Recipe number 17694 is

Converting Britspeak To Americanski:)

The ingredients are:

The recipe yield is:
1 Info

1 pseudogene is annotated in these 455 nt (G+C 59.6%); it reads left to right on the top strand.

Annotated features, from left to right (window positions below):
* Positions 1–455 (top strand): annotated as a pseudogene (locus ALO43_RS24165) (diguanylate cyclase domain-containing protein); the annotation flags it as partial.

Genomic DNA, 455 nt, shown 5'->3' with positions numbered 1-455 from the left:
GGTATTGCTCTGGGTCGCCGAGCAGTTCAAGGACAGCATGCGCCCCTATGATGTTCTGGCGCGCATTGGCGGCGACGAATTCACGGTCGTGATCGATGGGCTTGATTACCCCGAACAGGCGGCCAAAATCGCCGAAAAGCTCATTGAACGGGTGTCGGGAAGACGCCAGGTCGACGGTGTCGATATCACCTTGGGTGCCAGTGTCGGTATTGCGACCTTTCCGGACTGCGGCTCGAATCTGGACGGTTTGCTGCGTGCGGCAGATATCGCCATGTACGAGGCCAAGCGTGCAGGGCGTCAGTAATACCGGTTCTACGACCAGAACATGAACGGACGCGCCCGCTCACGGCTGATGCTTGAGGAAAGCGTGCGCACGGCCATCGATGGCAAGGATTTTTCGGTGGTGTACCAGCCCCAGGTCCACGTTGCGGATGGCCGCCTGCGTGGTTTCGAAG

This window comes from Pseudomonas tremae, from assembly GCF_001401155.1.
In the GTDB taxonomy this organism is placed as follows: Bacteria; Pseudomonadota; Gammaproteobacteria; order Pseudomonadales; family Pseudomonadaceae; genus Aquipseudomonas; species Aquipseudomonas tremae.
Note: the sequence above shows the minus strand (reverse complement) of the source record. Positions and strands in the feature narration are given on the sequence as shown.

Aubergine = Eggplant Bicarbonate of Soda = Baking Soda Biscuits = Cookies, crackers Broad Beans = Fava or Lima Beans Chicory = Endive Cling Film = Plastic Wrap Cornflour = Cornstarch Courgettes = Zucchini Cream, single = Cream, light Cream, double = Cream, heavy Flour, plain = Flour, all purpose Frying pan = Skillet Grill = Broil Minced meat = Ground meat Prawn = Shrimp Shortcrust pastry = Basic pie dough Spring onion = Scallion Sultana = Golden raisin Swede = Rutabaga Not all the terminology I quote above is used throughout the USA. It's only intended as a generalized conversion. Sugars: Granulated: The most common type and is what you would put in your coffee or tea. Used where a recipe just says 'Sugar'. Caster: Finer than granulated and dissolves faster. Used where a recipe calls for sugar to be 'creamed' with fat, or for 'whisked/beaten' mixes. Makes a far lighter result with extra volume than caster. Soft Light Brown: Fine grained sugar with added molasses to provide colour and flavour. Used for light fruit cakes. Soft Dark Brown: As soft light but with extra molasses which gives it a richer flavour more suitable for rich fruit cakes and gingerbread. Muscovado Sugar: Very dark, moist, and fairly fine grained. Used for making very dark, rich, fruit cakes. Strong flavoured. Raw Cane Sugar: This is unrefined white sugar. The darker it is the more impurities it contains. The darkest is almost black. Demerara: Light brown. Large crystals. Sprinkled over cakes before cooking it gives a crunchy sweet topping. Icing Sugar: Very fine powdered sugar. Dissolves quick. Used for frosting cakes. Good for sweetening whipped creams, or sprinkling over cooked cakes and cookies Lump Sugar: Made from granulated sugar which has been moistened with syrup and then moulded. Preserving sugar: Used in the commercial preserving of fruits etc. Very large crystals which can be sprinkled over loaf cakes prior to cooking. Golden Syrup: A blend of sugar syrup, caramel and flavouring. Black Treacle: A mixture of molasses and sugar syrup. Very dark. Strong flavour. Used for dishes such as Boston Baked Beans, gingerbread, rich fruit cake. Molasses: A thick dark syrup drained from raw sugar cane. Interchangeable with black treacle in recipes. From Ron's Plaice in Blackpool:) From: Ron Curtis Date: 02-22-96 Cooking

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